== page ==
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GLANDERS
GLANDERS
GLANDERS
GLANDERS
GLANDERS
GLANDERS
GLANDERS
GLANDERS
GLANDERS
GLANDERS
GLANDERS
GLANDERS
GLANDERS
GLANDERS
GLANDERS
GLANDERS
GLANDERS
GLANDERS
GLANDERS
GLANDERS
GLANDERS
GLANDERS
GLANDERS
GLANDERS
GLANDERS
GLANDERS
GLANDERS
GLANDERS
GLANDERS
GLANDERS
GLANDERS
GLANDERS
GLANDERS
GLANDERS
GLANDERS
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GLANDERS
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GLANDERS

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  • 1. Guided by :- Submitted By :- Dr. Aulak sir Dr.Laximan Sawant (L-2011-V-91-M)
  • 2.  It is an acute to chronic disease characterized by pustular skin lesions , multiple abscess , necrosis in respiratory tract , pneumonia and sepsis .
  • 3. • It is called “glanders” when the principal lesions are seen in the nostrils, submaxillary glands and lungs &• It is called “farcy” when lesions are on the surface of limbs or body.
  • 4.  Horse , donkey , mules are principle animals affected by disease Sheep , goats , dogs and cats become infected only if they come in contact with infected animals or if they eat their meat . Cattle and pigs are immune Man is also susceptible for glanders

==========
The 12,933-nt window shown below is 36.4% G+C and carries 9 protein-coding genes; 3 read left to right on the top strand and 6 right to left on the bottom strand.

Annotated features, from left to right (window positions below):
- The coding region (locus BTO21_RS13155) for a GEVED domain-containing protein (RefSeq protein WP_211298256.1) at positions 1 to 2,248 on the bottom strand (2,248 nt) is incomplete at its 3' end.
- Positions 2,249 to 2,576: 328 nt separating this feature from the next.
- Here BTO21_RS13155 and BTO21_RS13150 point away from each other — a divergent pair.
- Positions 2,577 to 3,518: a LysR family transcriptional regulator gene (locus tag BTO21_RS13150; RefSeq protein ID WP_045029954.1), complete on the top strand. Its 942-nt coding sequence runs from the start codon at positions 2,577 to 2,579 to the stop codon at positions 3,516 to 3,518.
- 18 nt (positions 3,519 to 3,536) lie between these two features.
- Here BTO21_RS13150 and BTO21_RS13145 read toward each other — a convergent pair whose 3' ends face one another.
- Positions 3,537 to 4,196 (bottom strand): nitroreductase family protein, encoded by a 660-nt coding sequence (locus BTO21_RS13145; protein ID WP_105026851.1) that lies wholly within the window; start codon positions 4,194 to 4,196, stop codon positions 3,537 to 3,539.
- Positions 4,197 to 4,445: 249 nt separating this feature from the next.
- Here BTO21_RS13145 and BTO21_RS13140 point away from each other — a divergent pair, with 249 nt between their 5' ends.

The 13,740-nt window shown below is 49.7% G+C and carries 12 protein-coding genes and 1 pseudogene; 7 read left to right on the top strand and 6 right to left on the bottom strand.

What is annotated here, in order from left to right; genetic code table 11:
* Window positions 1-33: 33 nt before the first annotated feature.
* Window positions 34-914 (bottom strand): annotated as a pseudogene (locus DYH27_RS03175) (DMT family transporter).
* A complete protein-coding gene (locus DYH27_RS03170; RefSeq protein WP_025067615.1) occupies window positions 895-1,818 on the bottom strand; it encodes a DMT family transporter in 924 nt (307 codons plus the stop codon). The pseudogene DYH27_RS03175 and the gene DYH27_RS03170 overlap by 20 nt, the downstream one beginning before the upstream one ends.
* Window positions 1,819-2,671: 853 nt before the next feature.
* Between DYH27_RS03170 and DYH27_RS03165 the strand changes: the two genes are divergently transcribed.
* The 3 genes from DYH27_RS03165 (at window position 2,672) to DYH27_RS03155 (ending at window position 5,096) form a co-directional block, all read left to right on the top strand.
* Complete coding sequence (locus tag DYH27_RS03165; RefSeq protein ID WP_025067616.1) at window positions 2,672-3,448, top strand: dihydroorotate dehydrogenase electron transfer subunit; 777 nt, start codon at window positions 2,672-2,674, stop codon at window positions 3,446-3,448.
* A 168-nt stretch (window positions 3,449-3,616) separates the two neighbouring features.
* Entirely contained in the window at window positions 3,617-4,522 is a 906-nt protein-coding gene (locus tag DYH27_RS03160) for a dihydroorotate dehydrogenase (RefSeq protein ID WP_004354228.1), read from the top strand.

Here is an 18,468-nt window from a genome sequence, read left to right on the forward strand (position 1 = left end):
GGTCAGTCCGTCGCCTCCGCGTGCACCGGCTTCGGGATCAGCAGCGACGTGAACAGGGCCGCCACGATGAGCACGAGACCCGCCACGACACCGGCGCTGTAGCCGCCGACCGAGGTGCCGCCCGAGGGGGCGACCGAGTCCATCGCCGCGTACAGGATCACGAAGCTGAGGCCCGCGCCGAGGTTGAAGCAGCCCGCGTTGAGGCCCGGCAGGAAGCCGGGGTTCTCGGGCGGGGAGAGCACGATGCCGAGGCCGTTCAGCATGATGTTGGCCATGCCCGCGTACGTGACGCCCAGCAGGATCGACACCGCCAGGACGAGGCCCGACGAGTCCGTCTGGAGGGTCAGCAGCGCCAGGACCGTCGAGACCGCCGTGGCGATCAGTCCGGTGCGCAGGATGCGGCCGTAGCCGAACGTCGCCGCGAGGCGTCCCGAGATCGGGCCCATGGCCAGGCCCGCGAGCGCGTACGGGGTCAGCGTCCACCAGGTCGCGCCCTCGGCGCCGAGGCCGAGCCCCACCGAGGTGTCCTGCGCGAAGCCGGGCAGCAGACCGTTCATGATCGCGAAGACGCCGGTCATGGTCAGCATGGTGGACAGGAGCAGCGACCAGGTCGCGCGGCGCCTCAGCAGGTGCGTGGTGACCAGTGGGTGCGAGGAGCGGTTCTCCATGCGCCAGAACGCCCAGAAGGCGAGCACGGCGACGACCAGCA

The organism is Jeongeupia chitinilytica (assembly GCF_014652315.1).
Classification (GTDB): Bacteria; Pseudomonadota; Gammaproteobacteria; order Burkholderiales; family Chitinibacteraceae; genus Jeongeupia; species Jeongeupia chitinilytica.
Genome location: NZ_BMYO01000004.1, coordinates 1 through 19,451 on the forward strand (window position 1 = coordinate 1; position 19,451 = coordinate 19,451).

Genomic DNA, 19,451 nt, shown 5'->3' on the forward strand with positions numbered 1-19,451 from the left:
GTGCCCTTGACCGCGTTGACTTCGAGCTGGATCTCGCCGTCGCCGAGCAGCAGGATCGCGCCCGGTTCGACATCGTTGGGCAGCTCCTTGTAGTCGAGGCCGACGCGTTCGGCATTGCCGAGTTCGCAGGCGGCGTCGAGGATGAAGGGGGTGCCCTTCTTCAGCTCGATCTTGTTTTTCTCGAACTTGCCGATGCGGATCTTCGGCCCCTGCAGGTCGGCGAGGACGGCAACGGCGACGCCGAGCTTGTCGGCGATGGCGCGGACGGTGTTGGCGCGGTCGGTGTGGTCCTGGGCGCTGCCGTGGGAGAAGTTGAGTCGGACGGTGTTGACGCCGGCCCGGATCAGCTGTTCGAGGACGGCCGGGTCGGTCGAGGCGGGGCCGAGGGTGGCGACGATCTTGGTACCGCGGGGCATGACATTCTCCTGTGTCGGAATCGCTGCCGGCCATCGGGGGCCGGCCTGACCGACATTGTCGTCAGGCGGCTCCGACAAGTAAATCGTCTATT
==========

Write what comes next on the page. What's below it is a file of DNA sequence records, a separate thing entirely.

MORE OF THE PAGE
• 5. Etiology :- Burkholderia mallei  Gram negative bacillus  Non motile  Non sporulating rod  Also known as Pseudomonas mallei, Malleomyces mallei and Actinomyces mallei.  predominatantly exists in infected hosts but may remain viable for several months in warm moist environments.
  • 6.  3rdCentury BC › Described by Aristotle 1664: Contagious nature recognized 1830: Zoonotic nature suspected 1891: Mallein test developed 1900: Control programs implemented
  • 7. History World War I  Suspected use as biological agent to infect Russian horses & mules ○ Affected troops and supply convoys  Large number of human cases Were repoted in Russia during and after WWI
  • 8. History World War II  Japanese infected horses, civilians and Prisoners of wars ’s  U.S. and Russia investigated its use as biological weapon
  • 9. EPIDEMIOLOGY
  • 10. Epidemiology Endemic  Parts of Africa, the Middle East, and Asia Sporadic cases  South and Central America Glanders was once widespread throughout the world but it has been eradicated from many countries by test and slaughter programs.